6. #25
    Join Date
    Jan 2008
    Location
    N. Central Indiana
    Posts
    512
    My standard response to "what should I get"... with respects....


    This is strictly my opinion, and has worked in many years of firearms training, and for men and ladies alike.

    Get some basic training FIRST. At this point you need fundamentals, not run and gun, or force on force. Reputable instructors will provide a host of handguns and holsters for you to experience in class. That will give you some idea of where your preferences might lead you in handgun selection. Then.....

    Buy a handgun just like you would buy a pair of shoes. If Ol' Joe over here says he likes Charlie China tennis shoes, and you're looking for a new pair of shoes, do you run out and buy Joe's pick, just because HE likes 'em? Probably not. If a new shooter is asking what to buy for a carry gun, it doesn't matter what works for me, or anyone else. I suggest telling that new shooter to go to many gun shops, and/or gun shows, and handle all the guns they can get hold of. Just like they would try on shoes. Before long they'll be able to make a list of guns that feel ok, pretty good, real good, and "that really feels great in my hands". The last two are the ones to pursue, and here's why I say that....If a given handgun doesn't feel "right" in your hands, you'll not shoot it enough to become proficient with it, because it's not comfortable, and you won't like shooting it. Just like you rarely wear shoes that are UNcomfortable. If you're not gonna become proficient with it, save your money, and buy a ball bat to carry. With proper fundamentals, he/she can learn to shoot almost any handgun, or any caliber. Very few folks can re-train their hands to make just any handgun feel comfortable. The last suggestion... again....get some training......proper shooting techniques, practiced slowly, but proficiently, will breed speed. Do it slowly, and do it the right way, every time.......If you practice speed first, and introduce less efficient techniques into your training, you'll have to do it all over again to get it right. Most gun shops have a box of used holsters that you can experiment with after you've chosen what gun works best for you. There are many options for concealed/open carry.

    By the way..... anyone who introduces a new shooter to our pastime by having them start with a large-caliber handgun, makes a very poor decision. Yes, some folks do ok starting out with large calibers, but the vast majority will not continue to shoot if their very 1st experience is with .50 S&W. Start with a .22 caliber something, and as your technique/accuracy improves, work up from there. Caliber doesn't count until after you can consistently hit your target.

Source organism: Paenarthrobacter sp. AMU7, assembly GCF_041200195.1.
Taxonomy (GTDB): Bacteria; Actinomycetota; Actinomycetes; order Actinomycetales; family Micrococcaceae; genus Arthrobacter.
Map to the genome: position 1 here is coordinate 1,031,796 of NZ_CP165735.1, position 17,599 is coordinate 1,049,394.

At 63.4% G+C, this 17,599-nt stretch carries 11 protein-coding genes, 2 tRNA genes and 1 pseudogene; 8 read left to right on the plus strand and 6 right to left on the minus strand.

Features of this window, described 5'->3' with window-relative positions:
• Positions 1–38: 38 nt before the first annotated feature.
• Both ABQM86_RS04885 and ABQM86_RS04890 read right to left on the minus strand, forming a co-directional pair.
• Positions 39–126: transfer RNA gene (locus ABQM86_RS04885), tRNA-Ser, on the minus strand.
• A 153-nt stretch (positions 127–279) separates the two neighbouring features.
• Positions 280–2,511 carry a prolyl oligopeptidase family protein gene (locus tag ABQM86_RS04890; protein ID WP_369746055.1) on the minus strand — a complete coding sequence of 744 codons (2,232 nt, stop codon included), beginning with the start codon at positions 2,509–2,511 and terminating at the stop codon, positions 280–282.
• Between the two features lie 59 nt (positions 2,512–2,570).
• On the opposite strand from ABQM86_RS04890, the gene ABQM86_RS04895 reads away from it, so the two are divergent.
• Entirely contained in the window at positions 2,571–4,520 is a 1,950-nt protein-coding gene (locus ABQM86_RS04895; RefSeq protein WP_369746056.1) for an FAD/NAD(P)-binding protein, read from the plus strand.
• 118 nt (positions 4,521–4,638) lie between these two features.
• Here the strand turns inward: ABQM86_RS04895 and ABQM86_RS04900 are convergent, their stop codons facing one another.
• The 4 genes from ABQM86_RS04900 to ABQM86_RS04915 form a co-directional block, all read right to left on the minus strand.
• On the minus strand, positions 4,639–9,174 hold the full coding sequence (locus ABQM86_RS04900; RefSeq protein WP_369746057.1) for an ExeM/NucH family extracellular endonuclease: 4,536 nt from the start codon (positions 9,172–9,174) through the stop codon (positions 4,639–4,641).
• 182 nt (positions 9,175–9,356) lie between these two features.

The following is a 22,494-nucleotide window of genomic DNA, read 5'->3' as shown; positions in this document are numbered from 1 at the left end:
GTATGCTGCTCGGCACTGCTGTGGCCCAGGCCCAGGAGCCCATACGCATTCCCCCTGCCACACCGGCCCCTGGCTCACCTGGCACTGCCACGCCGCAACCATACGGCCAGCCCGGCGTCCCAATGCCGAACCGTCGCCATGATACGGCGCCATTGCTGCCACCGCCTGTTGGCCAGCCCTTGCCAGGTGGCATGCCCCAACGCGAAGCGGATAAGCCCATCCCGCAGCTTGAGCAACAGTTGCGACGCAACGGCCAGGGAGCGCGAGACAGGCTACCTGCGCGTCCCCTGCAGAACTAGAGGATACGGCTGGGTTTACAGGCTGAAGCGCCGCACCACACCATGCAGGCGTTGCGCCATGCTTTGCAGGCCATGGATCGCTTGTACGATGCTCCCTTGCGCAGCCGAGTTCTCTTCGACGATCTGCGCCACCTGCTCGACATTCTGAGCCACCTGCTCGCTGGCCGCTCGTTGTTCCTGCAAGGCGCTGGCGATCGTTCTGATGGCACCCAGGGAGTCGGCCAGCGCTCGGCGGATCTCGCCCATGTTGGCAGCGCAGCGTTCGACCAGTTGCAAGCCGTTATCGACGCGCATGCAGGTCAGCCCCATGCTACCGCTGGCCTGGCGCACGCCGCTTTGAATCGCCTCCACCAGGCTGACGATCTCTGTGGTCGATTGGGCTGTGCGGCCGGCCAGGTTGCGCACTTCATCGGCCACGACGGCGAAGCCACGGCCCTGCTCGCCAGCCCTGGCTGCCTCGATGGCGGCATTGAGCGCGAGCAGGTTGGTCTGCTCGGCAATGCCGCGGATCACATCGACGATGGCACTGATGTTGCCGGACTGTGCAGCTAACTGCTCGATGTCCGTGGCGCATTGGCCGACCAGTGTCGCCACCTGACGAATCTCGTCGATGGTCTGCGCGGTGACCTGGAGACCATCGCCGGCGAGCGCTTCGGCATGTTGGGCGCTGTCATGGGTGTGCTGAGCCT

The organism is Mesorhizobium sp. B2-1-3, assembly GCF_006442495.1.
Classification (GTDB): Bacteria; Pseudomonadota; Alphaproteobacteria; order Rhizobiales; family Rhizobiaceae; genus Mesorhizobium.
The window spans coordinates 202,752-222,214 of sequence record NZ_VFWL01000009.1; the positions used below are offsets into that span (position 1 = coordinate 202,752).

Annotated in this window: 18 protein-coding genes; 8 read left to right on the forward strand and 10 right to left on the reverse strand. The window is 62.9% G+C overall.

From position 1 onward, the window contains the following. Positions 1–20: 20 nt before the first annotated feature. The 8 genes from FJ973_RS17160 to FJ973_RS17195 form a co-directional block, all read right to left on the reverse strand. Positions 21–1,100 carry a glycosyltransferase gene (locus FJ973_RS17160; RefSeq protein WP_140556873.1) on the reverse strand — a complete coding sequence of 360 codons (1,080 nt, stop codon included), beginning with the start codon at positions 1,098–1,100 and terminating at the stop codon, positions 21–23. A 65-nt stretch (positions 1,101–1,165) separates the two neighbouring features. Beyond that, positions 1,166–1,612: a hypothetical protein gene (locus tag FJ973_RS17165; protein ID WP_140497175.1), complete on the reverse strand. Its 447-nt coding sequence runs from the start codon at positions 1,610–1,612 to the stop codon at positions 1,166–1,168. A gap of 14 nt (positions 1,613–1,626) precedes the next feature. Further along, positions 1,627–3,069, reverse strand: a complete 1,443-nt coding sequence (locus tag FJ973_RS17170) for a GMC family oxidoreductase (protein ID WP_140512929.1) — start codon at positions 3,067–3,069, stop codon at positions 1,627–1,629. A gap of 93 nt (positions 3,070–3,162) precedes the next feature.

If you're buying a handgun for home protection, and you choose to NOT have it on your person, you should consider where in your home you might be if someone kicks the door in. I don't see a person in a position to be able to ask an intruder to "hang on a sec, while I get my gun"

    There always will be a trade-off..... light weight, more recoil...... shorter barrel, more recoil...I've known more than a few gents who didn't care for the recoil of what's often called a "ladies gun"... just sayin....

    Again, just my ramblings.... but they work for me...

    Shoot Safely....

    another excellent resource for ladies... Cornered Cat | If you have to fight, fight like a cornered cat.
    Only when our arms are sufficient, without doubt, can we be certain, without doubt, that they will never be employed....... John F. Kennedy
    Life Member NRA Life Member Marine Corps League

  7. #26
    [QUOTE=gingerkat333;443229]I would like to get a hand gun and a rifle. I know nothing about which type to buy. Can someone please recommend what they feel would be the best to start out with which are reasonably priced, say within @ a $500.00 price range (for each), if that's reasonable? Thank you in advance for your help and wisdom! : )[/QUOTE

    You are getting solid advice. One thing I would add is this. Before you buy a gun decide if you are ready and willing to kill some sob that threatens you or yours without hesitating to make that decision when crunch time has arrived. Decide NOW. If you aren't ready to make that commitment you probably aren't ready to purchase the guns. Good luck. I hope your question indicates you have already decided not to be a victim and are ready to put a stop on a predator (whom hopefully you will never encounter).

    Best wishes, good to think there will soon be another "hard target" out there.
    Typos are for the entertainment of the reader. Don't let it go to your head!

  8. #27
    Join Date
    Oct 2013
    Location
    Kansas City, Missouri, United States
    Posts
    1